Larry Niven, The Draco Tavern (Tor, 2006)

Appropriately enough, I am writing this review about a set of stories set in a spaceport tavern on my iBook while sitting in the Green Man Pub listening to several members of the Neverending Session spin tales of life on the road as working musicians. The Pub as a setting in fantastic literature has long and interesting history. There's The White Hart in Arthur Clarke's Tales from The White Hart, Callahan’s Crosstime Saloon in a series of novels by Spider Robinson, the unnamed recreation station aka bar in Fritz Leiber's The Big Time, Munden's in Orstrander's Grimjack series, Cowboy Feng's Space Bar & Grille -- which Steven Brust created in his novel of the same name, Tolkien's the Inn of the Prancing Pony, Gavagan's Bar in a series by L. Sprague de Camp and Fletcher Pratt, the Gaff and Slasher Inn as depicted by Peter S. Beagle in The Innkeeper's Song and Giant Bones, and many, many more. Hell, two anthologies, Tales from the Spaceport Bar or Another Round at the Spaceport Bar (both edited by George H Scithers and Darrell Schweitzer) have been published!

Even video fantastic storytelling has its share, such as Ten-Forward, a recreation area in the starship Enterprise-D, and Mos Eisley in the first Star Wars movie, several less than reputable bars shown in the Firefly series, not to mention the Nightmare Cafe on the very short-lived series of the same name. Bars make great settings to bring folks together to tell and hear tales. And the fight scenes can quite amusing as well!

Now we can add to that list a new Larry Niven collection, The Draco Tavern, which collects all of the previously printed Draco Tavern tales, with a few new pieces thrown in for a bit of value added like all the extras we get on DVDs these days. Draco Tavern is a rather unique place, as it was constructed after humanity's first contact with the technologically advanced alien race called the Chirpsithtra, who look like very large lobsters (sort of). Draco Tavern is owned and operated by Rich Schumann, who invested in a bar built at Mount Forel Spaceport where the Chirpsithtra first came to Earth. (The fortune he used was from developing something a Chirpsithtra told him.) This bar's a mecca for both humans and aliens alike. A costly mecca, as food, drinks and other intoxicants -- such as sparklers for the Chirpsithtra -- are not cheap. But still the Chirpsithtra come to drink in the bar and apparently to tell tales. Humans, in turn, come to drink at the bar to see the aliens, hear them tell their tales and (sometimes) to do business with them, if possible. And everyone, particularly the proprietor of this cafe, Rick, will always listen to a good story.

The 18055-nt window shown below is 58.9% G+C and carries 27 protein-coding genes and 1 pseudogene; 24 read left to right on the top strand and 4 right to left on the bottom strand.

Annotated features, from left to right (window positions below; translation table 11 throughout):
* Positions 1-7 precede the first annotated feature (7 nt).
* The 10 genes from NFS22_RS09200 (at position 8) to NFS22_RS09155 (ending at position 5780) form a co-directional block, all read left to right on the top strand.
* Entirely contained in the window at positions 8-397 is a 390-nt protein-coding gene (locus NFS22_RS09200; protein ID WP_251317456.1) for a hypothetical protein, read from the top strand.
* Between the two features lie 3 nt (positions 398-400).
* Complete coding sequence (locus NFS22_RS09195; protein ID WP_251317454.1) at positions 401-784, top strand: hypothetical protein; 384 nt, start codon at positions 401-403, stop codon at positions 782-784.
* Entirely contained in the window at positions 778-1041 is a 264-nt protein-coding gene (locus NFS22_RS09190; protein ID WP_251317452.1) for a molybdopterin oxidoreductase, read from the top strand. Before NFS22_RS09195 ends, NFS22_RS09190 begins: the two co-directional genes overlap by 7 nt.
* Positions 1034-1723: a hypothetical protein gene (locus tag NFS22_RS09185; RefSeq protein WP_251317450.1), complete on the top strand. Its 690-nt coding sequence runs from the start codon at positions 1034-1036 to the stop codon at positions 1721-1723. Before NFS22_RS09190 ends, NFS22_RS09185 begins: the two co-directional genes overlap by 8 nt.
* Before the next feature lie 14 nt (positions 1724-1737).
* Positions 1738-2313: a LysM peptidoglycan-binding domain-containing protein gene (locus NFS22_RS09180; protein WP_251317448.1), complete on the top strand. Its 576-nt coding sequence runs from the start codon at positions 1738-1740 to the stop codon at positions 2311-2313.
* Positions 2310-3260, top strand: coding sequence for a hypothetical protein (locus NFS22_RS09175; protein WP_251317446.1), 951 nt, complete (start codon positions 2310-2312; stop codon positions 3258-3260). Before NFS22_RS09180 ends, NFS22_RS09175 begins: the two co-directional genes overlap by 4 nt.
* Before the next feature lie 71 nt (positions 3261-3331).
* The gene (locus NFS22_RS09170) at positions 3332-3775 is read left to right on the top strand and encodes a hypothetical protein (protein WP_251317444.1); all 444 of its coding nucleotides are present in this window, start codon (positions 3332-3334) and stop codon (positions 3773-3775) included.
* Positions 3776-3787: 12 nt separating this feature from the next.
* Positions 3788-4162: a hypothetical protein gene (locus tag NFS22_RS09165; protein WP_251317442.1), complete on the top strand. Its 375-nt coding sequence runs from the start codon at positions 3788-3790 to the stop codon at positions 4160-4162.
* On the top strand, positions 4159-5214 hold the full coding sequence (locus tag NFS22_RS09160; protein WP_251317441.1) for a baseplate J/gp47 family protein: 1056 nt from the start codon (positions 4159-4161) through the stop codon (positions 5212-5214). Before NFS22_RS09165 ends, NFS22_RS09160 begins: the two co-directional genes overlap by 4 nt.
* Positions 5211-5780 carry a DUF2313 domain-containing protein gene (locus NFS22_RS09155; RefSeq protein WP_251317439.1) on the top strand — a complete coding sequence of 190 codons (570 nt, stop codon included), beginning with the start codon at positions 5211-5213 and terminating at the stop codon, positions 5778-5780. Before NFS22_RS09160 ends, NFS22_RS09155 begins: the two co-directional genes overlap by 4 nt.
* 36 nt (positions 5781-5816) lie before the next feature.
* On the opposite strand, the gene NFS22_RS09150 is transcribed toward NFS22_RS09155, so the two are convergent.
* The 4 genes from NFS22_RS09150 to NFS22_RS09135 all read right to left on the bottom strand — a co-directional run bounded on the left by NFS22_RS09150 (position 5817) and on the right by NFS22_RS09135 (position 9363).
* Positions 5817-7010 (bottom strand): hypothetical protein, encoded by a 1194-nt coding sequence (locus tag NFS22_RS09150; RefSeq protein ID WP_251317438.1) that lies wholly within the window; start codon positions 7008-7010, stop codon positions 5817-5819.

Start off your reading of The Draco Tavern by paying close attention to Niven's introduction, as it is one of the best such creatures I've ever encountered. I like introductions, but rarely are they well done. Niven, in a smidgen over three pages, tells you everything you need to know about this series, with even a few tantalizing hints about possible future stories to come. One wishes all such introductions were this well-written!

Like Patricia McKillip's Harrowing the Dragon collection, which we reviewed a while ago, there is very little new here, but you won't really care about that, as everything here, previously published or not, is excellent. (One wishes for a novel set in the Draco Tavern, even if it was short like the aforementioned The Big Time novella, as seeing Niven expand on some of his ideas would be cool.) Some, such as 'Assimilating Our Culture, That's What They're Doing', verge on the chilling, while one piece, 'One Night at The Draco Tavern', (published in 1991's Playgrounds of the Mind) was the script of a skit done at the WorldCon Masquerade in Los Angeles in 1984. (Yes, Niven has been playing around with the Draco Tavern for a very long time: the dedication in this book says 'I have been writing these stories nearly as long as we've been married. This book is for Marilyn.') It's silly and fun and is largely an excuse to get many of Niven's characters -- and Niven himself -- into the same space: Wunderlanders, Grogs, Machine People, Moties, Kzin, Puppeteers, and so forth. All in three pages of script!

(Robert Heinlein used a similar plot device in his coda piece of The Number of The Beast. His is entertaining and sprawling whereas Niven's is economic and wistful, as I'd love it to have been longer.)

It is worth noting that all the stories here are fairly short, as there's twenty-six entertaining tales in a tad over three hundred pages of text. They're perfect for savoring one at a time, or for reading all of them on a cold winter's night in your favorite chair while the storm rages outside. (I reread them during one of our not terribly unusual November rain and sleet storms, with a gale wind blowing outside.) I certainly enjoyed getting to read them in the order which they were written, as there's a very obvious evolution of both the Tavern itself and the complexity of the stories being told.

My favorites? All of them. Seriously. This is one of the best single author, single series collections that I've had the pleasure to read. I like the premise, the characters are interesting, and Niven uses both to tell great stories. What more could I want? Well, there is that Draco Tavern novel. .  . .

[Cat Eldridge]